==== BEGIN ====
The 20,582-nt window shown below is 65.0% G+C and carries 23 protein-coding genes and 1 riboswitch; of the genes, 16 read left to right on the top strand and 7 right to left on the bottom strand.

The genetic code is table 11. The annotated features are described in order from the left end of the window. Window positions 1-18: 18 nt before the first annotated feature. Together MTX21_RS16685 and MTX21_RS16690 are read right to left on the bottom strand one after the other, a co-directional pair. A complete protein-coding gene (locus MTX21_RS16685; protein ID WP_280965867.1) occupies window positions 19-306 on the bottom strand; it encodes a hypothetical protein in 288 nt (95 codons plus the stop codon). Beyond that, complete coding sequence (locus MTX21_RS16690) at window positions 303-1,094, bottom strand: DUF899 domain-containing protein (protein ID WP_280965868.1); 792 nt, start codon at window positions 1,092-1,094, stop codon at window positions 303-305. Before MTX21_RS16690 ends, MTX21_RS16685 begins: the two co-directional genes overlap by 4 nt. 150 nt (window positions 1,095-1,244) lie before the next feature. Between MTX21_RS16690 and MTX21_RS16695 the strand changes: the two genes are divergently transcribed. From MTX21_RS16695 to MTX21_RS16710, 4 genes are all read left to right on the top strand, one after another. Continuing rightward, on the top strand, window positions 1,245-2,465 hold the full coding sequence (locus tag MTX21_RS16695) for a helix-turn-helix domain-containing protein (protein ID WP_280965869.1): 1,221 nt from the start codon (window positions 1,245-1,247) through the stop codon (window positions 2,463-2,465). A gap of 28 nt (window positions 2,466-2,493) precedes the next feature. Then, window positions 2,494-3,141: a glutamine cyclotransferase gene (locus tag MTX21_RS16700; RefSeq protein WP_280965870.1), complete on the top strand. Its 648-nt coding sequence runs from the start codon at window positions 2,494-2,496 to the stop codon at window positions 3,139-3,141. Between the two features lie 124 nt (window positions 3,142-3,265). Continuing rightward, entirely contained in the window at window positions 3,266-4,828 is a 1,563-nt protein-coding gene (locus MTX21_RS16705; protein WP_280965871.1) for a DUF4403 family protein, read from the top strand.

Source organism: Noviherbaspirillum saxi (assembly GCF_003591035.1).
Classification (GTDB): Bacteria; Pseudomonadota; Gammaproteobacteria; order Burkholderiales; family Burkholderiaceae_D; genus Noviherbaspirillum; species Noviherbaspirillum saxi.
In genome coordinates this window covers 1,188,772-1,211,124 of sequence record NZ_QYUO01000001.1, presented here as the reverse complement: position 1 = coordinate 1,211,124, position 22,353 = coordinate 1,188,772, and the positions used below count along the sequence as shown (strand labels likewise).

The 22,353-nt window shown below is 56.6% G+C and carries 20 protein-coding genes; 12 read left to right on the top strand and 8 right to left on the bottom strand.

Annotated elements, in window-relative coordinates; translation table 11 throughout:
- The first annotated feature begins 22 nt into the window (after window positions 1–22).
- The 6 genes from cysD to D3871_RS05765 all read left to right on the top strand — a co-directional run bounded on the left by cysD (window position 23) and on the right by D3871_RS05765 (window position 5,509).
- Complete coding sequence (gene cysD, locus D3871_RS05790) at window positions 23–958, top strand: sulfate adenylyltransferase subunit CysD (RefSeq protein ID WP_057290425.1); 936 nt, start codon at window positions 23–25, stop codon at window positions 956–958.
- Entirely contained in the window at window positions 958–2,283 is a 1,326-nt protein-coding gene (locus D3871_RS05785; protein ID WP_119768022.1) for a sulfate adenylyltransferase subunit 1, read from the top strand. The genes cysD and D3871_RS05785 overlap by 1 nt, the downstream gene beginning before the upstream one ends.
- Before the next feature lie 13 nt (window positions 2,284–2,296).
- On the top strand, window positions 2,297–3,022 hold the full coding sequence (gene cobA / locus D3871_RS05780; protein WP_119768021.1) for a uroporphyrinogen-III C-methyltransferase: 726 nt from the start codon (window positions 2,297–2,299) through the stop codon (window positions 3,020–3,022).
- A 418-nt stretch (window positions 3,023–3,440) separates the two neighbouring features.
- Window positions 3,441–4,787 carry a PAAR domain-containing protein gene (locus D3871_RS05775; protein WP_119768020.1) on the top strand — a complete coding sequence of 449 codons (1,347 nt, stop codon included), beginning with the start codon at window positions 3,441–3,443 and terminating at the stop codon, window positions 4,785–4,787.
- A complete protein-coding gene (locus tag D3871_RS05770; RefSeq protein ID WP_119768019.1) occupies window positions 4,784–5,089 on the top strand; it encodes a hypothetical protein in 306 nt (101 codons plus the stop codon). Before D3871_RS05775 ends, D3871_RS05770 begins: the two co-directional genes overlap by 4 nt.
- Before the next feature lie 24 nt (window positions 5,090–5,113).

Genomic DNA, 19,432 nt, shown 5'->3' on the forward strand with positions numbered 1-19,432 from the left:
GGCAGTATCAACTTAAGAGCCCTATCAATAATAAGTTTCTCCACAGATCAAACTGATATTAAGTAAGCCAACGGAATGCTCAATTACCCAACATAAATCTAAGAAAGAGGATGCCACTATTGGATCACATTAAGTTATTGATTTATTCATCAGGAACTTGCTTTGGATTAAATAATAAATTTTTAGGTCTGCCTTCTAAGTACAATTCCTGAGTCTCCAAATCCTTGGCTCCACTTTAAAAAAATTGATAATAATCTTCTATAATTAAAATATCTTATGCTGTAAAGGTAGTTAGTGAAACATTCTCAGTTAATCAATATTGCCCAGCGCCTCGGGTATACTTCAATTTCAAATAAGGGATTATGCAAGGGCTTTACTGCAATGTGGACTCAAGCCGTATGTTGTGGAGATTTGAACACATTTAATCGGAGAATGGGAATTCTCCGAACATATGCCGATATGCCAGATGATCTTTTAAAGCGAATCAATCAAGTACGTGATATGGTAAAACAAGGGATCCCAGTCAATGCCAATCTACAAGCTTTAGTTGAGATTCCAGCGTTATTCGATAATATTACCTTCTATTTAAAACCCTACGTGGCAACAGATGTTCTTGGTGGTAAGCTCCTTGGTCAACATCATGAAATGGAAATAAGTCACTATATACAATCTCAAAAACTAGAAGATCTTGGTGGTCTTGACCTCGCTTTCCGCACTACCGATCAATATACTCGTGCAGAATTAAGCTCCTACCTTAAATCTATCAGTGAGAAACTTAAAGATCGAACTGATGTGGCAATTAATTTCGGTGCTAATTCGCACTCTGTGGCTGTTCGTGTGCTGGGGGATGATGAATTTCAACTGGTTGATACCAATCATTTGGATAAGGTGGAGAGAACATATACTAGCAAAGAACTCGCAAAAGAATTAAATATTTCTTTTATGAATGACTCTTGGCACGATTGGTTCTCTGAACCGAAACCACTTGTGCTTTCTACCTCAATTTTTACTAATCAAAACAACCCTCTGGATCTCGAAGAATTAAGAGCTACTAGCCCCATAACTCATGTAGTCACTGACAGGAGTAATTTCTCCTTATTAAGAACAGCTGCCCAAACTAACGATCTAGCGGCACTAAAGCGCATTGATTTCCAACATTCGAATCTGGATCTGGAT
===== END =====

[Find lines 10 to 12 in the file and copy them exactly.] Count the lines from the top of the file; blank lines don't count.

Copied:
- Complete coding sequence (gene cysD, locus D3871_RS05790) at window positions 23–958, top strand: sulfate adenylyltransferase subunit CysD (RefSeq protein ID WP_057290425.1); 936 nt, start codon at window positions 23–25, stop codon at window positions 956–958.
- Entirely contained in the window at window positions 958–2,283 is a 1,326-nt protein-coding gene (locus D3871_RS05785; protein ID WP_119768022.1) for a sulfate adenylyltransferase subunit 1, read from the top strand. The genes cysD and D3871_RS05785 overlap by 1 nt, the downstream gene beginning before the upstream one ends.
- Before the next feature lie 13 nt (window positions 2,284–2,296).